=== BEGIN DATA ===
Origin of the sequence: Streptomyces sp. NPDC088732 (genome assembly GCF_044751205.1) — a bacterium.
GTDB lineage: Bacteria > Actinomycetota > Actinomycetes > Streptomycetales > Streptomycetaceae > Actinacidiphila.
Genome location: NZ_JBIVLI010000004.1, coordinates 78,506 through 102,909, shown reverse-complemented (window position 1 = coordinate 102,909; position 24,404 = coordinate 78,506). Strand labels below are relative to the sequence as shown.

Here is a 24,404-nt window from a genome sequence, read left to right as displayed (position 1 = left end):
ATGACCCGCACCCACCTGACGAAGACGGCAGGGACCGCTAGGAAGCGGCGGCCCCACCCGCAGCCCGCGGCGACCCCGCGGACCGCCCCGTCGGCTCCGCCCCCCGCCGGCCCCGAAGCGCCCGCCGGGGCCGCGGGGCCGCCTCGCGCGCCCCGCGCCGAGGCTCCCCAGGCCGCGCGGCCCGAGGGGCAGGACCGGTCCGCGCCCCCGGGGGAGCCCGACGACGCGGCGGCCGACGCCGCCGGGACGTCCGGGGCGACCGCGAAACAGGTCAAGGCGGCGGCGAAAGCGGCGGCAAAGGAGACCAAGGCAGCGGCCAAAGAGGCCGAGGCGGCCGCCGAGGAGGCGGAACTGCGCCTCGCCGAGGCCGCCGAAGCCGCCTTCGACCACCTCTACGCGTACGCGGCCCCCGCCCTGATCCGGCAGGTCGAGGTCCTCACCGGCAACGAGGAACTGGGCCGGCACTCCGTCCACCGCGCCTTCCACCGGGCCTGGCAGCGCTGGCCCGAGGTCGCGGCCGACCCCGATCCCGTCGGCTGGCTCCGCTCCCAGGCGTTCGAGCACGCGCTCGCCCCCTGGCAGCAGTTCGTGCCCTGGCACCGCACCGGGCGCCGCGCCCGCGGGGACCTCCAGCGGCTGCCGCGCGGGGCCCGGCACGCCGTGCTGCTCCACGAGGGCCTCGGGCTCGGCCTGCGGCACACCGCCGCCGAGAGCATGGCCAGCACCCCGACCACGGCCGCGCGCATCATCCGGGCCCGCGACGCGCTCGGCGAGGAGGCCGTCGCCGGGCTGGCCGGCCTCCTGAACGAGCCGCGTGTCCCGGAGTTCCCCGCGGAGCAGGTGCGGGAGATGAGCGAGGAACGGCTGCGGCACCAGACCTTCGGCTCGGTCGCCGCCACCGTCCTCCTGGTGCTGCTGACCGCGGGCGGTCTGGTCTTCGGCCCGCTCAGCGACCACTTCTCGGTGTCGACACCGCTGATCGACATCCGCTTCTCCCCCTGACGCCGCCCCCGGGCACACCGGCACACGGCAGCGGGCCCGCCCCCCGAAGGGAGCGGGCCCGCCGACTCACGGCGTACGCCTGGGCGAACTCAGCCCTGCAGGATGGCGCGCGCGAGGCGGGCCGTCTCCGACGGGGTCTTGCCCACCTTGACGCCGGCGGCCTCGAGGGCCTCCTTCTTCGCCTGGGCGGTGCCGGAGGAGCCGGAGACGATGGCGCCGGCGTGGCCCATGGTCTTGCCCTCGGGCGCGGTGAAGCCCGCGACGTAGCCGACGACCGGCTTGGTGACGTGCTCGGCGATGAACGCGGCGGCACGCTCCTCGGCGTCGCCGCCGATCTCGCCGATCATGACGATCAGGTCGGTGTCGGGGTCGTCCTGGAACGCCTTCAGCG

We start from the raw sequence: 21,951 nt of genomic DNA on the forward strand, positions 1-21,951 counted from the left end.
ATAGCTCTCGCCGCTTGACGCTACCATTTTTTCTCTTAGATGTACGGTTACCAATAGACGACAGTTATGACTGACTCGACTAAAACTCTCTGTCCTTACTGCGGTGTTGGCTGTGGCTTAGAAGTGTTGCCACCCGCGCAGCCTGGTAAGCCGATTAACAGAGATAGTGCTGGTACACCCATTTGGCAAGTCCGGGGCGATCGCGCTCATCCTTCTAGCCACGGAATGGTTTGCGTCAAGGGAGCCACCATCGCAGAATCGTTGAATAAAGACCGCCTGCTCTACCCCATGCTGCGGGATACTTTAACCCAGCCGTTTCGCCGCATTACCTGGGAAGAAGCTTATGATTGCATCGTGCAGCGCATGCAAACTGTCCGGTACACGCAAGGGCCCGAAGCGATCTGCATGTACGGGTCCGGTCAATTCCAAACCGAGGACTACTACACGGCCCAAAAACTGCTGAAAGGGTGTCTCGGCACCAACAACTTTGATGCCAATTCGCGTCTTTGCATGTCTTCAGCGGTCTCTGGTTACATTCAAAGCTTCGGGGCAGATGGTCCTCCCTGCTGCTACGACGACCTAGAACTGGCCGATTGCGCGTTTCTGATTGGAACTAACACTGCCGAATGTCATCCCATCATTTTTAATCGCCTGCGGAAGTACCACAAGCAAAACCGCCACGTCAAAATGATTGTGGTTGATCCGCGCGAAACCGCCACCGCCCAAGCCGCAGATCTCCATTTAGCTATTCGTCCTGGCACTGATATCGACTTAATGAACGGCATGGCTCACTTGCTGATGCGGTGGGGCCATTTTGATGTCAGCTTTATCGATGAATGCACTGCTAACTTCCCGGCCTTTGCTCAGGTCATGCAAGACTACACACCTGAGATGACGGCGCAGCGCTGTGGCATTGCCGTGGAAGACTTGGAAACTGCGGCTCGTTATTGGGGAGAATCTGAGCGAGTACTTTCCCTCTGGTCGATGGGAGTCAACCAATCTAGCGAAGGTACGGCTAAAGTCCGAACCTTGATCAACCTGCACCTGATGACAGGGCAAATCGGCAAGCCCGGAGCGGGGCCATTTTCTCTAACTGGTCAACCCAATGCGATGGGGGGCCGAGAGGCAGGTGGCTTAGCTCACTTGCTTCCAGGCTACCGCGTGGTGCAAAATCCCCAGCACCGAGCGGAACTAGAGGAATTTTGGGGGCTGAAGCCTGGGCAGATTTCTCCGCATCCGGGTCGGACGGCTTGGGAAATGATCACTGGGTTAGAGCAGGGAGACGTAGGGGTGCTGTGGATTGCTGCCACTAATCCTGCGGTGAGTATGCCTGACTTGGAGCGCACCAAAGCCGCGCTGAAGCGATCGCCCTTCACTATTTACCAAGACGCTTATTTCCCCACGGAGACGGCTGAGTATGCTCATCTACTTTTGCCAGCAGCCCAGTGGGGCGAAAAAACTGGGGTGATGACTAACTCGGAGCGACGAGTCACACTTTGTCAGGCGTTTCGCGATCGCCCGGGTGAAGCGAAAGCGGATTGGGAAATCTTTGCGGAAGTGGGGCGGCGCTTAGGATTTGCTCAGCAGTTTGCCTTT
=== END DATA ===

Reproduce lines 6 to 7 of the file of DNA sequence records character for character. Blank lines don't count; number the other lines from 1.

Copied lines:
We start from the raw sequence: 21,951 nt of genomic DNA on the forward strand, positions 1-21,951 counted from the left end.
ATAGCTCTCGCCGCTTGACGCTACCATTTTTTCTCTTAGATGTACGGTTACCAATAGACGACAGTTATGACTGACTCGACTAAAACTCTCTGTCCTTACTGCGGTGTTGGCTGTGGCTTAGAAGTGTTGCCACCCGCGCAGCCTGGTAAGCCGATTAACAGAGATAGTGCTGGTACACCCATTTGGCAAGTCCGGGGCGATCGCGCTCATCCTTCTAGCCACGGAATGGTTTGCGTCAAGGGAGCCACCATCGCAGAATCGTTGAATAAAGACCGCCTGCTCTACCCCATGCTGCGGGATACTTTAACCCAGCCGTTTCGCCGCATTACCTGGGAAGAAGCTTATGATTGCATCGTGCAGCGCATGCAAACTGTCCGGTACACGCAAGGGCCCGAAGCGATCTGCATGTACGGGTCCGGTCAATTCCAAACCGAGGACTACTACACGGCCCAAAAACTGCTGAAAGGGTGTCTCGGCACCAACAACTTTGATGCCAATTCGCGTCTTTGCATGTCTTCAGCGGTCTCTGGTTACATTCAAAGCTTCGGGGCAGATGGTCCTCCCTGCTGCTACGACGACCTAGAACTGGCCGATTGCGCGTTTCTGATTGGAACTAACACTGCCGAATGTCATCCCATCATTTTTAATCGCCTGCGGAAGTACCACAAGCAAAACCGCCACGTCAAAATGATTGTGGTTGATCCGCGCGAAACCGCCACCGCCCAAGCCGCAGATCTCCATTTAGCTATTCGTCCTGGCACTGATATCGACTTAATGAACGGCATGGCTCACTTGCTGATGCGGTGGGGCCATTTTGATGTCAGCTTTATCGATGAATGCACTGCTAACTTCCCGGCCTTTGCTCAGGTCATGCAAGACTACACACCTGAGATGACGGCGCAGCGCTGTGGCATTGCCGTGGAAGACTTGGAAACTGCGGCTCGTTATTGGGGAGAATCTGAGCGAGTACTTTCCCTCTGGTCGATGGGAGTCAACCAATCTAGCGAAGGTACGGCTAAAGTCCGAACCTTGATCAACCTGCACCTGATGACAGGGCAAATCGGCAAGCCCGGAGCGGGGCCATTTTCTCTAACTGGTCAACCCAATGCGATGGGGGGCCGAGAGGCAGGTGGCTTAGCTCACTTGCTTCCAGGCTACCGCGTGGTGCAAAATCCCCAGCACCGAGCGGAACTAGAGGAATTTTGGGGGCTGAAGCCTGGGCAGATTTCTCCGCATCCGGGTCGGACGGCTTGGGAAATGATCACTGGGTTAGAGCAGGGAGACGTAGGGGTGCTGTGGATTGCTGCCACTAATCCTGCGGTGAGTATGCCTGACTTGGAGCGCACCAAAGCCGCGCTGAAGCGATCGCCCTTCACTATTTACCAAGACGCTTATTTCCCCACGGAGACGGCTGAGTATGCTCATCTACTTTTGCCAGCAGCCCAGTGGGGCGAAAAAACTGGGGTGATGACTAACTCGGAGCGACGAGTCACACTTTGTCAGGCGTTTCGCGATCGCCCGGGTGAAGCGAAAGCGGATTGGGAAATCTTTGCGGAAGTGGGGCGGCGCTTAGGATTTGCTCAGCAGTTTGCCTTT